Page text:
Since the turn of the millennium, as the composition of Chinese demand became increasingly dominated by state-directed investment spending, China has accounted for roughly 85% of the increase in world steel output. In nominal terms, this drove Australia’s iron ore export earnings up 15-fold between 2004 and 2014.
This boom has peaked, and indeed, as I pointed out a number of times last year, current levels of steel production in China are only being supported by strong growth in exports; domestic consumption actually declined 3.4% last year, to 738.3 million tonnes.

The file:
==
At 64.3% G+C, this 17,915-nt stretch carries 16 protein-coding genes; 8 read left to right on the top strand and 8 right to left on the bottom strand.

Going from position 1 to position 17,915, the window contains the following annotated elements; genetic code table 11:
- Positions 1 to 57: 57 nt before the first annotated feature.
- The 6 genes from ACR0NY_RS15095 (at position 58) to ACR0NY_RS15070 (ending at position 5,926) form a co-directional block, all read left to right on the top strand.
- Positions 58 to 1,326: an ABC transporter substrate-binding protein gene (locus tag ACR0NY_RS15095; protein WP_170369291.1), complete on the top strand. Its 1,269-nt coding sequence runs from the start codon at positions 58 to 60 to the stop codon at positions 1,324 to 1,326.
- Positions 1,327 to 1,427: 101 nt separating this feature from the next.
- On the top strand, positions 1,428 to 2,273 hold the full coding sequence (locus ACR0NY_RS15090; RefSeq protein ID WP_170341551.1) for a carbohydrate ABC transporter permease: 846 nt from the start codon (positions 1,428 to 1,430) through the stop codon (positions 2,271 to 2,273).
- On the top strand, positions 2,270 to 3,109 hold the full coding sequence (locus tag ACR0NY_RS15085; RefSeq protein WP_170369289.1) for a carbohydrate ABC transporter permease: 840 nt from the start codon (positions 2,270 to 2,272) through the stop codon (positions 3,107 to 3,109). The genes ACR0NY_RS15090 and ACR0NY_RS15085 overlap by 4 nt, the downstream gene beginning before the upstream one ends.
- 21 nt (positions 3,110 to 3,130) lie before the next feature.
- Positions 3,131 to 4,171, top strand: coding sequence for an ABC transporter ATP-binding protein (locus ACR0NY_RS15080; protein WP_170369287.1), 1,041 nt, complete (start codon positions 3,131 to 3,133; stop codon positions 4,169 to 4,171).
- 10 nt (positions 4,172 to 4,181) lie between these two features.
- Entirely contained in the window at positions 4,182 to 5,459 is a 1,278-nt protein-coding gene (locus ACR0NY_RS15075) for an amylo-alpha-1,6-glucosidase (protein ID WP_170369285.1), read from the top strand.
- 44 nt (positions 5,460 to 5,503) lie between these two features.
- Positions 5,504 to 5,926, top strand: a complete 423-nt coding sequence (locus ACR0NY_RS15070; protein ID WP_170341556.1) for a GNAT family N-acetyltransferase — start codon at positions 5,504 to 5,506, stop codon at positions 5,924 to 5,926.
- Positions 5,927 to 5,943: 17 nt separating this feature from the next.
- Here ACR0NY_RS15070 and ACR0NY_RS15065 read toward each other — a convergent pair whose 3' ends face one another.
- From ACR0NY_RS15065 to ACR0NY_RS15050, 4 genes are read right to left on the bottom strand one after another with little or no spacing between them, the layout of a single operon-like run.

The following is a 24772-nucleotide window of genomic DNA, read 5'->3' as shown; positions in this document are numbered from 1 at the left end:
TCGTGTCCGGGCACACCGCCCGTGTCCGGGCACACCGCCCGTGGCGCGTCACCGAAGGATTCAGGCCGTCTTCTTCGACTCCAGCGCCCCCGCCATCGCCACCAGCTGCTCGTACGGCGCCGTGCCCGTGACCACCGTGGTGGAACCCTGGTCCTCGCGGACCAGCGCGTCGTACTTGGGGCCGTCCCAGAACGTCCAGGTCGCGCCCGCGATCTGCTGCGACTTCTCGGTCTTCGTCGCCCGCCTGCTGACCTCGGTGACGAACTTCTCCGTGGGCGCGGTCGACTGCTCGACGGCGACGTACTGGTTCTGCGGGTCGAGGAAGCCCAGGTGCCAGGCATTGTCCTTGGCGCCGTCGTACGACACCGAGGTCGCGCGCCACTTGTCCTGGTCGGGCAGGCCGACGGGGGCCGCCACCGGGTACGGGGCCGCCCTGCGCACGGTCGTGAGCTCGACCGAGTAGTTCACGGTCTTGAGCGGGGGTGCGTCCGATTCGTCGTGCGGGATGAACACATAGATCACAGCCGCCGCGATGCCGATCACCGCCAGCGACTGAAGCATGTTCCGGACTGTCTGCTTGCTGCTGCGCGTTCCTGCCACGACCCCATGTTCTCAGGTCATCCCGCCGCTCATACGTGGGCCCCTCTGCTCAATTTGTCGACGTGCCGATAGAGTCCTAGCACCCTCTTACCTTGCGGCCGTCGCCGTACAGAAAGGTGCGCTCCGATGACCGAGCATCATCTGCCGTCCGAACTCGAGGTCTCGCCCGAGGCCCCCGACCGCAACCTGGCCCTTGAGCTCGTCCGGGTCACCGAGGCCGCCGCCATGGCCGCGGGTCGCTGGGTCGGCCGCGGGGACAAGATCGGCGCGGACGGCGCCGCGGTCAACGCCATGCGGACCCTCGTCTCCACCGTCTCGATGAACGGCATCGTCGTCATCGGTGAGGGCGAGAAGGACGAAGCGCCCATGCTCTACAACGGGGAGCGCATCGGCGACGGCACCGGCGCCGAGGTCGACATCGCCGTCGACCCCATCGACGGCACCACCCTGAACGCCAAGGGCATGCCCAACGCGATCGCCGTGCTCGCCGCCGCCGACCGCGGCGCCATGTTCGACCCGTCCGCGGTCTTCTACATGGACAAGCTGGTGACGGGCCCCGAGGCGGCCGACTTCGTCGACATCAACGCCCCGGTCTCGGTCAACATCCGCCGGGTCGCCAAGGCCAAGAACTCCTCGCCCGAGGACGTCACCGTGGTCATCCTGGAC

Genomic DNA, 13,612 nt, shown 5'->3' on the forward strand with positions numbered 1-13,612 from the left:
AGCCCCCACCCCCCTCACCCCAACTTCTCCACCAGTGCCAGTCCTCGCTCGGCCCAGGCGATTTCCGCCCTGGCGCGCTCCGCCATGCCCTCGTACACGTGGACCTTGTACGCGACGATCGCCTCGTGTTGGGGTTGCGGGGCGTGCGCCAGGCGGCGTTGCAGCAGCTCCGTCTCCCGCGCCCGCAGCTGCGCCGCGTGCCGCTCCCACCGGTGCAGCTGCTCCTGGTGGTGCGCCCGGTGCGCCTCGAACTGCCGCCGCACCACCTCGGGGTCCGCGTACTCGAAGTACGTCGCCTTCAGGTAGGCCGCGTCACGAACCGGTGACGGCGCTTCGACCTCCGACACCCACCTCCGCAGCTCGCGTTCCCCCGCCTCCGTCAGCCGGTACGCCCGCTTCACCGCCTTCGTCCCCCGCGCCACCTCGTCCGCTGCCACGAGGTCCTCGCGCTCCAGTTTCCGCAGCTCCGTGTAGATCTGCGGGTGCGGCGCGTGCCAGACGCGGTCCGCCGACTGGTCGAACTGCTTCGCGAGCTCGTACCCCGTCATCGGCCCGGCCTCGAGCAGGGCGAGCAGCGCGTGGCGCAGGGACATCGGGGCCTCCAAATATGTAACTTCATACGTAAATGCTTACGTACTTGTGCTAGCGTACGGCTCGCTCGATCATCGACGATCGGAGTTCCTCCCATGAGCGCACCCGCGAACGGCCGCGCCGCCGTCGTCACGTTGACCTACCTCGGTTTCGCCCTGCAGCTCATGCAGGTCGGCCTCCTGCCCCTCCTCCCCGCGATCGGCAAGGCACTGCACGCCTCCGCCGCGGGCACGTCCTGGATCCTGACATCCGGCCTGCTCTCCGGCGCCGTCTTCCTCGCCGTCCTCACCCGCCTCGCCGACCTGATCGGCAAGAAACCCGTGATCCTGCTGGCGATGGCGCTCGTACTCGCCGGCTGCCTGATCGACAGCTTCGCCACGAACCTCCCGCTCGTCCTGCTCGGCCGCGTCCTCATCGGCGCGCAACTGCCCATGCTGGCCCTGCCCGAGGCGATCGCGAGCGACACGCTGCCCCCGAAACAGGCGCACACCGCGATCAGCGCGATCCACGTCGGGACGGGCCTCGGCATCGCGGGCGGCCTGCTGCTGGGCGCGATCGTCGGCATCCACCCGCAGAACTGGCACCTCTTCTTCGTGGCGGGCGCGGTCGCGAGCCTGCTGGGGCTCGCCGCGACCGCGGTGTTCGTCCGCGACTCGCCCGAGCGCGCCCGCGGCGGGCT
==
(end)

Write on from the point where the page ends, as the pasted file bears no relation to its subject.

Although the growth in Chinese steel demand has crested (unless the government decides to reverse its policy stance and announces a big stimulus program), I also see little chance of it falling precipitously in the near future. But this lack of growth in output still presents a big challenge. We simply aren’t going to see the billion tonnes of annual Chinese steel demand by the end of the decade that was conventional wisdom until very recently. This means that iron ore producers are fighting over a shrinking pie and iron ore prices will continue to slide, I would say for another two years at least.